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Rigshospitalet - en del af Københavns Universitetshospital
Udgivet

Bowel function and quality of life after colostomy in individuals with spinal cord injury

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Vis graf over relationer

Objective To evaluate the effect of colostomy on bowel function and quality of life (QoL) in individuals with spinal cord injury (SCI). Design Cross-sectional descriptive study. Setting Department for Spinal Cord Injuries and Departments of Gastroenterology and Radiology, Rigshospitalet. Participants Eighteen individuals with SCI and a colostomy performed post injury, 12 males, 6 females, 8 with tetraplegia and 10 with paraplegia. Median age at time of study was 49.9 years, years since lesion was 3-56 years, and time since colostomy was performed 0.5 to 20 years. Interventions Questionnaires and measurement of gastrointestinal transit time (GITT). Outcome measures Retrospective data collection from patient records, a questionnaire on bowel management pre and post colostomy, Quality of life (QoL) by SF-36, and GITT. Results Seventy-two percent significantly reduced their use of time on bowel emptying after the colostomy. All but one reported being content with the colostomy. Thirty-nine percent reported one or more problems related to the colostomy. Seventy-five percent had a GITT within normal range for able-bodied populations. When disregarding the physical component, QoL was not significantly lower in the total study group compared to a Danish norm group, but significantly lower when compared the subgroup of persons with tetraplegia. Conclusion A colostomy reduces the time necessary for bowel management. The majority of individuals with SCI and a colostomy did not perceive bowel management as being a problem. The results indicate that colostomy is a favourable option for individuals with SCI, who spend long hours on bowel management and for whom non-invasive procedures did not improve the situation enough.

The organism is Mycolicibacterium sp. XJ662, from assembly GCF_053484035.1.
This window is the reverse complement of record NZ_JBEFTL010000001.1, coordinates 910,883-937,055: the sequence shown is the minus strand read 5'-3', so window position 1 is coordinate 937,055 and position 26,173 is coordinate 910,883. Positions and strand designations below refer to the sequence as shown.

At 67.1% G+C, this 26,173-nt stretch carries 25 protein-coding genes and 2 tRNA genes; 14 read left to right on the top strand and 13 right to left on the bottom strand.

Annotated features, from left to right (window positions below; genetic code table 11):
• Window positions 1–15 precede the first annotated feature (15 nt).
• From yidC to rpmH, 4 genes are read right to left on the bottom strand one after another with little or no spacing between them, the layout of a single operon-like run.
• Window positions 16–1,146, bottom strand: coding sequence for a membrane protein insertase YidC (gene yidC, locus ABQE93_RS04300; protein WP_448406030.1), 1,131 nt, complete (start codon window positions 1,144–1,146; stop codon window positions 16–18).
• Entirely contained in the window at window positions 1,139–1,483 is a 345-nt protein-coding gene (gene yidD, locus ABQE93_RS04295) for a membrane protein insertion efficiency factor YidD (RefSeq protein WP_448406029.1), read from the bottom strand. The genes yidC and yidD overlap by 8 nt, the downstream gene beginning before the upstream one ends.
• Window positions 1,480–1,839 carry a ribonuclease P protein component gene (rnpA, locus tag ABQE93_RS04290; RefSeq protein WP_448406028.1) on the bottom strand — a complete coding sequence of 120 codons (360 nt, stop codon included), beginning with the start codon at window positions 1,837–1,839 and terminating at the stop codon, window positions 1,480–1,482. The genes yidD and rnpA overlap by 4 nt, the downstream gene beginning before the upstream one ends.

OriginalsprogEngelsk
TidsskriftJournal of Spinal Cord Medicine
Vol/bind39
Udgave nummer3
Sider (fra-til)281-9
ISSN1079-0268
DOI
StatusUdgivet - 2016

ID: 45955218